I was making good progress and, also thanks to the fact that I left just after 8:00,  I got to Franz Josef Glacier just after 12:00. I passed a small industrial district with some houses and a motel then there were woodlands and a side spot where I could take a picture of the bike with the glacier in the background.

Did you think you were not getting a picture of the bike today?

For a moment I thought that that was it. It did not make sense though, I had red that Franz Josef Glacier, or just Franz to the local was a bit of a hub for crazy stuff. I even though of bringing forward the parachute jump as they do a 18,000 feet one here and only 15,000 feet one in Queenstown.

What happened was that turning the following corner exposed the centre of town where there appeared to be an helicopter landing as another one took off. I stopped on that little place on the right and had a coffee and two cookies to carb up for the forthcoming slaughter. While sitting I got chatting with a German girl and her Scottish partner, here for a few years and in the process of opening a eco-pacifist lodge for people that like to go on holiday and grow their own food. Good luck to them, not sure that the kind of people that come here to climb, raft and parachute jump are the right crowd for that kind of business, but I’ve known to be wrong before, once or twice, many years ago, and it was a misunderstanding anyway.

Busy busy Franz, eat your heart out Harihari

After coffee and a distinct dose of self encouragement I picked up the bike. Enough time, getting out of town for a couple more pictures of the glacier and then up up up we go.

Franz Josef in all its glory
And up close.

The first of the three hills came and went, the descent to the start of the second was brief. The second hill was long but steady and I got in eyeshot of the top before I needed a pit stop for water.

The descent here was longer and, given that there were little or no cars around, I could use the whole road to increase the cornering speed. I think in bits I was going over 40 MpH.

Interesting river bed, I think there must be more water here at different times of the year.
Interesting river bed, I think there must be more water here at different times of the year.

When I got to the start of the third and final hill I took a few pictures just to rest a bit. The ascent of the third hill started with a double hairpin with cattle grids at each exit. The inclination was furious and I had to stop every 1/2 mile just to catch my breath.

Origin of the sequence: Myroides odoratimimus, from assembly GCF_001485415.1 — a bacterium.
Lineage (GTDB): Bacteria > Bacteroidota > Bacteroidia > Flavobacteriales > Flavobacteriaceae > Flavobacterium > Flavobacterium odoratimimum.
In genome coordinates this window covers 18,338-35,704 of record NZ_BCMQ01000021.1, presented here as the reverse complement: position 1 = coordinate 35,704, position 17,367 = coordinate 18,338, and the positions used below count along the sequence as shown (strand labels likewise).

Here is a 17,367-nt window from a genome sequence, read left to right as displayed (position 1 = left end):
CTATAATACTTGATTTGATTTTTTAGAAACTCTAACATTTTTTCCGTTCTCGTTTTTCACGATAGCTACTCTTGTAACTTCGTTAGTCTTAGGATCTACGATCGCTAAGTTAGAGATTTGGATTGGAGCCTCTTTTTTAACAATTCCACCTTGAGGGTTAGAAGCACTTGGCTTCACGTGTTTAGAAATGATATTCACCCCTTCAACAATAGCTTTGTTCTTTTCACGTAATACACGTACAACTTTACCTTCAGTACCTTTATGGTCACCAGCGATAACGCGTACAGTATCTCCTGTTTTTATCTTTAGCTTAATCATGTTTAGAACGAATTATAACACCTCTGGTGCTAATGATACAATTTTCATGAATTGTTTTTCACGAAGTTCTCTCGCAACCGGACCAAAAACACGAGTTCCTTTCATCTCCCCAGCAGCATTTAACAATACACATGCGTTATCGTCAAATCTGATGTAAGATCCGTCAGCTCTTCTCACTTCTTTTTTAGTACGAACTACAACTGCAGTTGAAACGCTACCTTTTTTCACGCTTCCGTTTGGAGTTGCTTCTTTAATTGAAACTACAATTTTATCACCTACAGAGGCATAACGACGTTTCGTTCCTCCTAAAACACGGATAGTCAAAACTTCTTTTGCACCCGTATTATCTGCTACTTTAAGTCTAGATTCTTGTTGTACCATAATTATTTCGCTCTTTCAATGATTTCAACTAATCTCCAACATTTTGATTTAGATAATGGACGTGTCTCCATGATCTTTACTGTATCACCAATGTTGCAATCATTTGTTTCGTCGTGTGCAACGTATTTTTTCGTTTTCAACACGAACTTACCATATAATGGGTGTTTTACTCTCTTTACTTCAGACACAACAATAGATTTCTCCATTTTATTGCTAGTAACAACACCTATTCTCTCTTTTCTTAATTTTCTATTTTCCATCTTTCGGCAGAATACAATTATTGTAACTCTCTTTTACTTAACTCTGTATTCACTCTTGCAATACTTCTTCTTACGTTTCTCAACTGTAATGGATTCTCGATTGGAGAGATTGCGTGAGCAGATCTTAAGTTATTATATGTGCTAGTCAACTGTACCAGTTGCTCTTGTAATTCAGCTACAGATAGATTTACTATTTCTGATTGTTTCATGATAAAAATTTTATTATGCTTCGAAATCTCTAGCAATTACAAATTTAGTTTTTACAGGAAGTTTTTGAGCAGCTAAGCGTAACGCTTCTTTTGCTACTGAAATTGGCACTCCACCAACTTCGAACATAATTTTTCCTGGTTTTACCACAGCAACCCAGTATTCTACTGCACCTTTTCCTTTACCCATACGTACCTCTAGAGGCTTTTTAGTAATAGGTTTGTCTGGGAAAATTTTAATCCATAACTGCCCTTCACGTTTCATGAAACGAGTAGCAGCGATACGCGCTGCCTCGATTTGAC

When I was almost at the top, after a fruit break and two water breaks I got overtaken by an lady who looked older than me and had gapped her husband by at least 400 yards. I grabbed my pride with both hands and restarted, getting to the top just after her and well before him.

In the quick ensuing conversation I discovered they were Swiss, from Interlaken, and doing a riding holiday where a group of them had a support van moving their suitcases between stages. I did not say it but I thought: “now that’s cheating!!!”.

All tat was left was a two mile crazy descent in Fox Glacier and in no time I was set up and showered in the Top10 Holiday Park. This is the first time I use this chain of campsites but the first impression is very good, I even got a loyalty card @ $49 that will give me 10% off to all the other ones I’ll use and to some in Australia too.

Home sweet home.
Home sweet home.

Tomorrow morning I’m going to Lake Matheson which, on a good day, reflects the mountains and is just magic, whereas tomorrow morning will probably just reflect low lying clouds. Then I’ll cycle to the bottom of the Fox Glacier exiting the town before riding the short 40 miles to the DOC site at Lake Paringa. Only 5 days to Queenstown now.

4 Comments Add yours

  1. Clair says:

    Beautiful day Alex – great pics & stories. I have a vague memory of you being wrong possibly once or even twice but perhaps I’m misremembering!

  2. julca says:

    Ché bei luoghi che ci mostri anche oggi!
    Un bacio grande! !!!

  3. Jimmy. says:

    Super photos Alex and an interesting story. You may have been wrong just a couple of times but I am
    sure Tarn mentioned on the odd occasion that ” the Harrison’s are never wrong”
    Don’t let too many old ladies beat you uphill.
    Jimmy and Brenda.

  4. Shirley Harrison says:

    As a Harrison, I can confirm that Jimmy is absolutely correct.